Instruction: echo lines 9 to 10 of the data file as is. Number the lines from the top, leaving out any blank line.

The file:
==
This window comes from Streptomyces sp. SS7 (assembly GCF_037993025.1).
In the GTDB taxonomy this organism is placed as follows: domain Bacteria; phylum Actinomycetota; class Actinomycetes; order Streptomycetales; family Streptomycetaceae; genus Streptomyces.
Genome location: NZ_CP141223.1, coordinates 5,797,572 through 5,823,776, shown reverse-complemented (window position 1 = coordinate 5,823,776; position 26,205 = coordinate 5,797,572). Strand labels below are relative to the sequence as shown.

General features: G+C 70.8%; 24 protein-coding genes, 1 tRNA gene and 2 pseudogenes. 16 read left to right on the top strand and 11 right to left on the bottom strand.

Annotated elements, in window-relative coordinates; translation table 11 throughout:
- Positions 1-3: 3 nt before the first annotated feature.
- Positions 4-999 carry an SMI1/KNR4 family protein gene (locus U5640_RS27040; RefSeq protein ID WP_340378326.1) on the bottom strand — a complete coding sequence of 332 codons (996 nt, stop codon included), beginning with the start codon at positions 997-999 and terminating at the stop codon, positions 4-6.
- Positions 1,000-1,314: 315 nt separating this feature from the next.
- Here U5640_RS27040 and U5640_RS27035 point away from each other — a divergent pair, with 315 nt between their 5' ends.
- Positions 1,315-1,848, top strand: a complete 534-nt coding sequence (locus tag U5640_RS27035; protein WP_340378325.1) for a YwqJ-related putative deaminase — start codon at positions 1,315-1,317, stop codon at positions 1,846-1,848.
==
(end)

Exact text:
- Here U5640_RS27040 and U5640_RS27035 point away from each other — a divergent pair, with 315 nt between their 5' ends.
- Positions 1,315-1,848, top strand: a complete 534-nt coding sequence (locus tag U5640_RS27035; protein WP_340378325.1) for a YwqJ-related putative deaminase — start codon at positions 1,315-1,317, stop codon at positions 1,846-1,848.